Mayoral candidate: Andy Ball

Mayoral candidate Andy Ball. Photo by Molly Cogburn | The Appalachian

Stephanie Sansoucy

Mayoral candidate Andy Ball. Photo by Molly Cogburn  |  The Appalachian
Sept. 11, 2001 changed Andy Ball’s perspective on being in public office.

At the time, Ball was a freshman at Appalachian State University, and after hearing about the attacks, immediately became interested in making a difference.

“[The Sept. 11 attacks] changed this campus, it changed the state and it changed the world,” Ball said. “I felt even more pressured to get involved. So, I went to the College Democrats meeting and the student government meeting and began to ask about how to get involved. [I] decided the best way to do that was to take some leadership roles.”

Twelve years later, after earning a seat on Appalachian’s student senate, joining numerous committees in Boone and spending four years on town council, Ball is running for mayor of Boone.

While the Sept. 11 incidents made Ball more interested in serving Appalachian, the sense of community within Boone is what first drew him into running for elected office.

“I met folks locally who were working in the community and the environmental sector or the nonprofits here,” Ball said. “All these groups were in the community and were supporting progressive, forward-thinking candidates for local office. And I got really excited about knocking on doors and decided I wanted to do that in some realm.”

The sense of community within Boone also made Ball interested in running for elected office.

“I got up to Appalachian and really understood a sense of community that the university was trying to build and felt a sense of community on campus and a sense of community in town,” he said.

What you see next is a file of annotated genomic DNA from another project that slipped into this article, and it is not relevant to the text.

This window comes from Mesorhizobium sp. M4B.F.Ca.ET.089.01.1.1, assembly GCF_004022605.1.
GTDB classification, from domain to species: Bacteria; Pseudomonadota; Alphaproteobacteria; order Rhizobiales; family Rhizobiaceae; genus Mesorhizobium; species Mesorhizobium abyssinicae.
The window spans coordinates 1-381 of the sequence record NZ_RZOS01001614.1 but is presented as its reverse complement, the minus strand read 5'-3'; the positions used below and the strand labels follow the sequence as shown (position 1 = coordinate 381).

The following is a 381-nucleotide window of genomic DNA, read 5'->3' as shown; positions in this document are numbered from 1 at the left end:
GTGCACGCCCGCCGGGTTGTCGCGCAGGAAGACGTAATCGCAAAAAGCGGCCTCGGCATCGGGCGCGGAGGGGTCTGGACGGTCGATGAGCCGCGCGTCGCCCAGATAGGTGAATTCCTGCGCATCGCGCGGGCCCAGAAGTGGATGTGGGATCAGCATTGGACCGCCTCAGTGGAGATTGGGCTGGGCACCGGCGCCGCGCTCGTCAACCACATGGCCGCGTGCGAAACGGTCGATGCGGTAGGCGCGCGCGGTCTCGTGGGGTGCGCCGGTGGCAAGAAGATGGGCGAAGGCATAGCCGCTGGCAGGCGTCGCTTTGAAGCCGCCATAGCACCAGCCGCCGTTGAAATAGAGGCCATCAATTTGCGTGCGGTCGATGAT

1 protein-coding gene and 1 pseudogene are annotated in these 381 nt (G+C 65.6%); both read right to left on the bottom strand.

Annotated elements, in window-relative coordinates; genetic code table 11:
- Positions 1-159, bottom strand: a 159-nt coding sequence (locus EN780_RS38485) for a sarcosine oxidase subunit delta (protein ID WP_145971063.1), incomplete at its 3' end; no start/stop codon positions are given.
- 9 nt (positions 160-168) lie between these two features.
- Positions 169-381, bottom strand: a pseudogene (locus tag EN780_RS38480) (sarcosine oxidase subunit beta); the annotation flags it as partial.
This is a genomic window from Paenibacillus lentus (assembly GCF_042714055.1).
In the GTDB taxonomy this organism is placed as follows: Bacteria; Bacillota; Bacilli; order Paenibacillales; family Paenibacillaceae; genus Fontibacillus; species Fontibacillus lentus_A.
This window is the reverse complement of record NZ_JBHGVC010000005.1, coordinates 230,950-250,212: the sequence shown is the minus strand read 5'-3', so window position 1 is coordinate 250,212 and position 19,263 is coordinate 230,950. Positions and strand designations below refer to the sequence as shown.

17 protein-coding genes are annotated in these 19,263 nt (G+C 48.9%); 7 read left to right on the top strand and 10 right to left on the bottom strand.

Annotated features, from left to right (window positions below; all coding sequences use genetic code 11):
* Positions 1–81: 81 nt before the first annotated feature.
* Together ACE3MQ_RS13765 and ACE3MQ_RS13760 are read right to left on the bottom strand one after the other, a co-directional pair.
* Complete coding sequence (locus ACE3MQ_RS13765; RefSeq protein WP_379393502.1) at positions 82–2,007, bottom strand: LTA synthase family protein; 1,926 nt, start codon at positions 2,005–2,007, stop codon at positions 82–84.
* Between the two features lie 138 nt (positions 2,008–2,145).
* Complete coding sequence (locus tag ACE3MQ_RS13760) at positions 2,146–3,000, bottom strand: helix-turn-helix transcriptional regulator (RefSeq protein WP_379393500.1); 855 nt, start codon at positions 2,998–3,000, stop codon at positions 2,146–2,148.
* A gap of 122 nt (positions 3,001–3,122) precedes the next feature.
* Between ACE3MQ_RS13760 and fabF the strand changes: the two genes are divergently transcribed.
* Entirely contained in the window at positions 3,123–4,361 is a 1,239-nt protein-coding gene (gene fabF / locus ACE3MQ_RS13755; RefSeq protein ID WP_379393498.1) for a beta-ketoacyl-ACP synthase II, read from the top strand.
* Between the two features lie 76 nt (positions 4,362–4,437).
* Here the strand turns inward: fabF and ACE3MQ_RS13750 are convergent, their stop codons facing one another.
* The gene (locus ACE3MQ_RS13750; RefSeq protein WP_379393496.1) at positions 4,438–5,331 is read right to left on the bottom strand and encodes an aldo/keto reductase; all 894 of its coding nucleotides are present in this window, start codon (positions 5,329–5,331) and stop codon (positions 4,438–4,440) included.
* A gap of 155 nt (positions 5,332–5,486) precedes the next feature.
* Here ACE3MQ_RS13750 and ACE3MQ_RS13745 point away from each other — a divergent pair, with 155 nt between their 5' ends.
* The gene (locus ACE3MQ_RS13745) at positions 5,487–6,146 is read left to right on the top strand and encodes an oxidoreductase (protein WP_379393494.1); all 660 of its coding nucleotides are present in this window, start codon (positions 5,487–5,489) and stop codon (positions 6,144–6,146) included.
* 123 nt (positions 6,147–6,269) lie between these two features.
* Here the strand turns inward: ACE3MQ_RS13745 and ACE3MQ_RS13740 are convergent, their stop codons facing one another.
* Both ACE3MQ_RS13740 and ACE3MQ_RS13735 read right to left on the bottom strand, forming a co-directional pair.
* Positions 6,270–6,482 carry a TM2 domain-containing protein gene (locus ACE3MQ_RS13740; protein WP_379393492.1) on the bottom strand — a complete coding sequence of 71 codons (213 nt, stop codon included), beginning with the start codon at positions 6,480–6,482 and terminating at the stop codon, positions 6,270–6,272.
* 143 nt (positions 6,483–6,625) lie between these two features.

Mayoral candidate Andy Ball (center) sits in on a PHARMN (Preserve Heritage Agriculture and Regional Markets) meeting with Ben Loomis (left) and PHARMN board member Susan Miller (right) . Ball gave his opinions on furture PHARMN partnerships within the community. PHARMN is an organization which supports the Watauga County Farmers Market and local agriculture. Photo by Molly Cogburn  |  The AppalachianBall, if elected, wants to improve town and county relations.

The Democrat-led Boone Town Council, on which Ball has served since 2009, and Republican-led Watauga County Board of Commissioners have been feuding due to partisan issues, Ball said, but he feels as though it could get better.

Ball has also been working diligently against what he calls the voter suppression laws for students that have been enacted by the Watauga County Board of Elections.

“I think it’s a very negative thing being on the national news for this reason, and it’s negative getting calls from across the country for the past two or three months ‘Hey we hear you’re running for mayor of Boone that’s great, but what’s going on there with your BOE?'” Ball said.

Despite all the negativity in the area, Ball said it’s the people of Boone that keep him going.

“I know it will get better, because there are more people looking out for the average, working person, the average student or resident, than there are folks who are trying to take away rights,” Ball said. “So, if you back away from a challenge or refuse to fight and let these things happen and let only these people have a say in public life and governance, then they win.”
Mayoral candidate Andy Ball explains his platform and answers important questions about his intentions for Boone if elected mayor at the Meet the Candidates event. Meet the Candidates brought the mayoral and town council candidates together to talk to voters. Photo by Molly Cogburn  |  The Appalachian
His family has also been a huge support, Ball said.

“They’ve seen me work local elections for over 10 years,” he said. “So they’ve seen the passion I have for my community and supporting folks and working for what I believe in.”

Maggie Pearce, a junior special education major, is working toward getting Ball elected.
She currently serves as the financial director for the Watauga County Democratic Party, and while she has only known Ball for a few months, she has always supported him.

“As a former ASU student, you know he really cares about the university and town,” she said. “I really believe in these candidates, which is something that I don’t think happens very often.”

Story: CHELSEY FISHER, Senior News Reporter
Photos by MOLLY COGBURN, Staff Photographer